The Taylor Swift Chaos Is a Reckoning for Ticketmaster

Ticketmaster’s dominance has also led to high ticket fees (as high as 78 percent, according to advocacy group More Perfect Union), which hit music fans hard. “What happened this week demonstrates the two significant costs of monopoly,” says Stacey Dogan, a professor at the Boston University School of Law who focuses on antitrust cases. “We see really high prices, and we see a system crashing, arguably, because they haven’t had an incentive to innovate.” 

On Thursday, Ticketmaster blamed a “staggering number of bot attacks as well as fans who didn’t have invite codes” for driving “unprecedented traffic on our site, resulting in 3.5 billion total system requests—4x our previous peak.” The statement has since been deleted from its website.

On Instagram, Swift said she and her team had asked, multiple times, if Ticketmaster “could handle this kind of demand and we were assured they could.” She also said she has taken many parts of her empire in house to improve the quality of fan experience (a move that benefits Swift, too). “It’s really difficult for me to trust an outside entity with these relationships and loyalties, and excruciating for me to just watch mistakes happen with no recourse,” she wrote. 

For too long, bots have blighted ticket sales. They contribute to shortages by flooding booking systems with requests and buying tickets en masse. US officials have tried to tackle them, but haven’t had much luck. Congress passed a law in 2016 (the Better Online Ticket Sales, or BOTS, Act) attempting to crack down on bots gobbling up tickets. The Federal Trade Commission brought the first case under the act against three ticket brokers in New York in 2021. The European Union has also voted to ban ticket-buying bots.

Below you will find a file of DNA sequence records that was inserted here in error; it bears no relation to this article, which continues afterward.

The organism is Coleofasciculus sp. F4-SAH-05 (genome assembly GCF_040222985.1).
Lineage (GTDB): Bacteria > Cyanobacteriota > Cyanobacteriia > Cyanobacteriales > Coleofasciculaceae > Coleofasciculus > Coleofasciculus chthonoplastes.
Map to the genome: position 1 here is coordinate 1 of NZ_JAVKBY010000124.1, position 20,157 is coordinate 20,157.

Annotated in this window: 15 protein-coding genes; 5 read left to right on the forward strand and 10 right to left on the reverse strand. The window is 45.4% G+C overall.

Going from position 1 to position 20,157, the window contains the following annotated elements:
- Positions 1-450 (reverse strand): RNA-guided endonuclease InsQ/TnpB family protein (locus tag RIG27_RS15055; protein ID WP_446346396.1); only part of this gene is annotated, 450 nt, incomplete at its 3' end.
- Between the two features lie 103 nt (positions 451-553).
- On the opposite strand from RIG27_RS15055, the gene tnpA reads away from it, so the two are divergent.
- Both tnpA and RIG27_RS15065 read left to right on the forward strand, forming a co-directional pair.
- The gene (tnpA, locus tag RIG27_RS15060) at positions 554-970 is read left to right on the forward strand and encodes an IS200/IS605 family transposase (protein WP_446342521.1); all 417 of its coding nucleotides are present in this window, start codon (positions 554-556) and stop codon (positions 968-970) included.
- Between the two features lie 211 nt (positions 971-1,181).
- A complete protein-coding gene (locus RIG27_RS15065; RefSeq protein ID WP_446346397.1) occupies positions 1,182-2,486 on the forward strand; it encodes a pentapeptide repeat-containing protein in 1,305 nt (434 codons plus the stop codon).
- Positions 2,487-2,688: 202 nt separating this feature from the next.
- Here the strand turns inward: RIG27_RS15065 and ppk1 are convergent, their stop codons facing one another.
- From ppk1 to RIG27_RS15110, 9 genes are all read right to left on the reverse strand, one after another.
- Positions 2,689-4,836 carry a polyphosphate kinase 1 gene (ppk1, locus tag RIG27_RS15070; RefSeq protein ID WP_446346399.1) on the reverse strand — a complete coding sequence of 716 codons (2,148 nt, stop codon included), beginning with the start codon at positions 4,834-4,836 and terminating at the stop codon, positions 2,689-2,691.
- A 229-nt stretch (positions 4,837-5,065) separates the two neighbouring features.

But, over the years, Ticketmaster has made its sale process more complicated. At times it sends customers to virtual waiting rooms and, as it did with Swift’s tour, requires codes to book. It’s a complicated system that can confuse people, but may actually give a leg up to scalpers and bots who use the system regularly and are better prepared for the rush of a ticket release. 

Moss says there’s evidence for another antitrust case now, and the DOJ, under President Joe Biden, might take a different position. But lawmakers could also take action with legislation tackling ticket transparency mandates and block bots from creating chaos. Swifties aren’t the reason to break up Ticketmaster and Live Nation, but rather a new force pushing an old conversation back into the spotlight. “Fans have suffered because they have no choice,” says Moss. “You would think under this more aggressive [US attorney general], we would hopefully see a case.” 

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